Nirav Modi Effect: RBI Stops Letters of Undertaking For Overseas Credit

Punjab National Bank fraud case: The letters of undertaking (LoU) credit is ideally meant for short-term only

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Nirav Modi Effect: RBI Stops Letters of Undertaking For Overseas Credit

PNB fraud: The Reserve Bank of India has discontinued Letters of Undertaking (LoUs)

Highlights

  1. Letter of undertaking (LoU) is ideally meant only for the short-term
  2. RBI said move to discontinue issuing LoUs effective immediately
  3. PNB last month said it had been defrauded of about Rs 12,600 crore
The system of Letter of Undertaking or LOUs, which allows the customer of a bank to withdraw foreign currency from an Indian bank in another nation, was scrapped today by the Reserve Bank. The system came under scrutiny after its loopholes were exploited by celebrity jeweller Nirav Modi and his partner Mehul Choksi to perpetrate the massive Rs 11,000 crore fraud at the Punjab National Bank. 

The Reserve Bank today asked banks to stop issuing LOUs and Letters of Comfort, which is as assurance for payment extended by a third party, for imports into India with immediate effect.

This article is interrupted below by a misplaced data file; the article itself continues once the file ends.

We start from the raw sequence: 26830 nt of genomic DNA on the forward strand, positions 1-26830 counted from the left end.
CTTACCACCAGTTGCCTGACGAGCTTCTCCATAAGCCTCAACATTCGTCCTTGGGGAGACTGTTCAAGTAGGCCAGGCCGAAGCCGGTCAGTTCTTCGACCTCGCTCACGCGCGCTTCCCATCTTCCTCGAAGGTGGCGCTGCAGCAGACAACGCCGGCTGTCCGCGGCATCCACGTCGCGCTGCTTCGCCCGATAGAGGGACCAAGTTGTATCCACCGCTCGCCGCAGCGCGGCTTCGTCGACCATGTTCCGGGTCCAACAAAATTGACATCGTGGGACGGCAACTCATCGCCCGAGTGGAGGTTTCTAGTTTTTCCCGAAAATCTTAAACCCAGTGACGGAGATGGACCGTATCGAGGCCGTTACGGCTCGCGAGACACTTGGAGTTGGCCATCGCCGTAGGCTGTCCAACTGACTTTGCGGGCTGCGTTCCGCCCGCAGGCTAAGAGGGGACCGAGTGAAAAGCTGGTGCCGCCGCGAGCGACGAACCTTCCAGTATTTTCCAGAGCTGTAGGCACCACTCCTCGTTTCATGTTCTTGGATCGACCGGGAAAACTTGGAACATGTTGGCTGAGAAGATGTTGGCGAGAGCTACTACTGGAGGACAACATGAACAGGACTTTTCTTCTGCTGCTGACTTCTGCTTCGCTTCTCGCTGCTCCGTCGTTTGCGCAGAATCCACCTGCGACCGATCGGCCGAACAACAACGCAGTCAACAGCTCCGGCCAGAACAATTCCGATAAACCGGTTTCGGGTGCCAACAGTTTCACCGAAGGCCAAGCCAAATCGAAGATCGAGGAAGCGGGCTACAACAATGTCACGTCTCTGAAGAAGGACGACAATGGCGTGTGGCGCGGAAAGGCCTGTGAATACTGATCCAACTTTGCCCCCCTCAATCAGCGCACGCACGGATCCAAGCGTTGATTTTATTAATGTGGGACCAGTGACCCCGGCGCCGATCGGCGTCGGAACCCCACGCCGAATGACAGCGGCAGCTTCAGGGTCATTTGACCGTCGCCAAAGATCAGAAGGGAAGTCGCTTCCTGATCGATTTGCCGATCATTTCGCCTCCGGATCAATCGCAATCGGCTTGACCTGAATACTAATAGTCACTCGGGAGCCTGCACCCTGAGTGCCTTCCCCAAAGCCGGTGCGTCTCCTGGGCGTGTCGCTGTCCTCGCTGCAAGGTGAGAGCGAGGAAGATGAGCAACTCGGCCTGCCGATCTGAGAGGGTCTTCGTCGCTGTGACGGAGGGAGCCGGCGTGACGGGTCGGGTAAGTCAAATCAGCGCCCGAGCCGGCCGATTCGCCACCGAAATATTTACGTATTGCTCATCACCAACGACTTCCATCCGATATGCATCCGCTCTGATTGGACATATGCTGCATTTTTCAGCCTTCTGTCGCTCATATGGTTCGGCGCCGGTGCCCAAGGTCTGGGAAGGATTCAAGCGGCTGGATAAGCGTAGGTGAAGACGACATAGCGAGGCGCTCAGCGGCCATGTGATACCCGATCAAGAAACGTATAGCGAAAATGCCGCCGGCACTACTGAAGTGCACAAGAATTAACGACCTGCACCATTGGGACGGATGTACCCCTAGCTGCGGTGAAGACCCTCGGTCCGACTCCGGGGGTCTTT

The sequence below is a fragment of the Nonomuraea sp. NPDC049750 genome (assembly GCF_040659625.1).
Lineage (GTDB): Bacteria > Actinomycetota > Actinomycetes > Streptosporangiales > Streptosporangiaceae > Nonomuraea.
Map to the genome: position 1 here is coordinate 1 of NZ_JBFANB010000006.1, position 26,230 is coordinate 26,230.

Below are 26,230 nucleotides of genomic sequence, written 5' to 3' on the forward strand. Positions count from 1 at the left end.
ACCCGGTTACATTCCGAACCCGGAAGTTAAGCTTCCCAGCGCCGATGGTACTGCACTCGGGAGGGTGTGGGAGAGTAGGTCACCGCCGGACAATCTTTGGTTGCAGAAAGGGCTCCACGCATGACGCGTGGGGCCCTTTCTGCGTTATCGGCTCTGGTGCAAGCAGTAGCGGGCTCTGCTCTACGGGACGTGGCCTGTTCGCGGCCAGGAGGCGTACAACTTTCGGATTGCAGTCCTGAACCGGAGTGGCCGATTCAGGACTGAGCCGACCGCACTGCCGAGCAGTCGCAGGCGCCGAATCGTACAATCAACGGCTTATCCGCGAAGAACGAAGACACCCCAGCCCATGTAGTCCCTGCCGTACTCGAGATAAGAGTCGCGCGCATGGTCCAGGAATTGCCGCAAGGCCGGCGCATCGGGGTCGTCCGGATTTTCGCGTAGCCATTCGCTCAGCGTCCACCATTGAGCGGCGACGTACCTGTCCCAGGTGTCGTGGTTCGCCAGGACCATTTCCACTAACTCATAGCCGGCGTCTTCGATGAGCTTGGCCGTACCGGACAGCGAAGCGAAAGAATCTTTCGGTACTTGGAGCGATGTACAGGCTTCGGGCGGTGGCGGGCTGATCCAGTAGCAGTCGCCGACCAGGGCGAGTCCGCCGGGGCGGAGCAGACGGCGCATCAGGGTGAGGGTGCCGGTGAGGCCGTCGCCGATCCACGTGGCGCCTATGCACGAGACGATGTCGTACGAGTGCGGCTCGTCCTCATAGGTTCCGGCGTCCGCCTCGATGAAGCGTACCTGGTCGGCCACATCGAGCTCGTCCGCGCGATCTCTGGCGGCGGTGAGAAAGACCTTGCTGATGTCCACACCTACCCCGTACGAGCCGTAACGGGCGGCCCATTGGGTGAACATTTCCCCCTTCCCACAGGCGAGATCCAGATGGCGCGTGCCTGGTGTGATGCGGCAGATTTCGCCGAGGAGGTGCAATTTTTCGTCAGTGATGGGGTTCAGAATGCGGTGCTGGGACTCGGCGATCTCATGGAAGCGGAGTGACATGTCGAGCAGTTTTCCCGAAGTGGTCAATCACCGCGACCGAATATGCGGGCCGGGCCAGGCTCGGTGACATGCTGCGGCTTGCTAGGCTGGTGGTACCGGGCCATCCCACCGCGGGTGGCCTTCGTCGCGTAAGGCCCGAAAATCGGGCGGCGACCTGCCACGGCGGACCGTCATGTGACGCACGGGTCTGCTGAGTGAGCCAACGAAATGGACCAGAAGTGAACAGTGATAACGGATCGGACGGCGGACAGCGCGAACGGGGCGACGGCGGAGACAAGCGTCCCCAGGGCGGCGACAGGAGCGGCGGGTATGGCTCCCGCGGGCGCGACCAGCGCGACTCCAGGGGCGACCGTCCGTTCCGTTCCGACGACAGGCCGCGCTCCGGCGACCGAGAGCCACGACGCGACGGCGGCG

The circular that contained the directions also said, "Letters of Credit and Bank Guarantees for Trade Credits for imports into India may continue to be issued".

Investigators say three companies of Nirav Modi, with connivance of the officials of the Punjab National Bank, had got Letters of Undertaking issued in complete violation of rules. 

LoUs are essentially issued after a bank ensures the customer has sufficient funds or assets to cover the amount of foreign exchange withdrawn abroad. There is a credit limit and the banks charge the customer a certain amount of money for the service.
 
nirav modi

PNB fraud: Nirav Modi allegedly managed to get 1,212 LoUs -- which the RBI has discontinued now -- in 74 months.

But in case of Nirav Modi, his companies neither had funds to cover the debts, nor any service charges were paid to the bank. There was no credit limit either. 

The matter became public in January after one of Nirav Modi's firms applied for more LOUs. 

This time, the bank officials refused, saying the firm needed to show 100% collateral. When the firm objected, saying they were never asked to do so in the past, the matter was investigated. The bank officials scanned the records to discover that there was no trace of any such transaction.

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